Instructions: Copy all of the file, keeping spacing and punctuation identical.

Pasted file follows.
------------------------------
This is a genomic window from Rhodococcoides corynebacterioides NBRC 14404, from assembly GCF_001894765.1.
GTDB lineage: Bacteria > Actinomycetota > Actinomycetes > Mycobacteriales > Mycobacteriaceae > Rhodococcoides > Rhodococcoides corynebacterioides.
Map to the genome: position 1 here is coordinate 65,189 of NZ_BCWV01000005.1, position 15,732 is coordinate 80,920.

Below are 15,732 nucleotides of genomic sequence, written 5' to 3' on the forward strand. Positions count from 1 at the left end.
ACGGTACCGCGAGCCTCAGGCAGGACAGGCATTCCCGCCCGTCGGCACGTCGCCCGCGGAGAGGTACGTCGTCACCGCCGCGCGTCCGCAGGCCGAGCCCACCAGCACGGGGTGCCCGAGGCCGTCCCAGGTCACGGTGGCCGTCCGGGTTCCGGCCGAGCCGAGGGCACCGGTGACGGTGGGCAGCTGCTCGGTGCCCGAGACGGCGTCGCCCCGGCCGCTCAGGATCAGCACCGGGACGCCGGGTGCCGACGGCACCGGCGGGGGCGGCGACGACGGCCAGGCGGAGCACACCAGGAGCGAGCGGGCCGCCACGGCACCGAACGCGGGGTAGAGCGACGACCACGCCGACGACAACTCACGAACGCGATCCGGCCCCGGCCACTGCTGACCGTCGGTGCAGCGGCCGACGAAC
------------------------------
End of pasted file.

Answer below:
This is a genomic window from Rhodococcoides corynebacterioides NBRC 14404, from assembly GCF_001894765.1.
GTDB lineage: Bacteria > Actinomycetota > Actinomycetes > Mycobacteriales > Mycobacteriaceae > Rhodococcoides > Rhodococcoides corynebacterioides.
Map to the genome: position 1 here is coordinate 65,189 of NZ_BCWV01000005.1, position 15,732 is coordinate 80,920.

Below are 15,732 nucleotides of genomic sequence, written 5' to 3' on the forward strand. Positions count from 1 at the left end.
ACGGTACCGCGAGCCTCAGGCAGGACAGGCATTCCCGCCCGTCGGCACGTCGCCCGCGGAGAGGTACGTCGTCACCGCCGCGCGTCCGCAGGCCGAGCCCACCAGCACGGGGTGCCCGAGGCCGTCCCAGGTCACGGTGGCCGTCCGGGTTCCGGCCGAGCCGAGGGCACCGGTGACGGTGGGCAGCTGCTCGGTGCCCGAGACGGCGTCGCCCCGGCCGCTCAGGATCAGCACCGGGACGCCGGGTGCCGACGGCACCGGCGGGGGCGGCGACGACGGCCAGGCGGAGCACACCAGGAGCGAGCGGGCCGCCACGGCACCGAACGCGGGGTAGAGCGACGACCACGCCGACGACAACTCACGAACGCGATCCGGCCCCGGCCACTGCTGACCGTCGGTGCAGCGGCCGACGAAC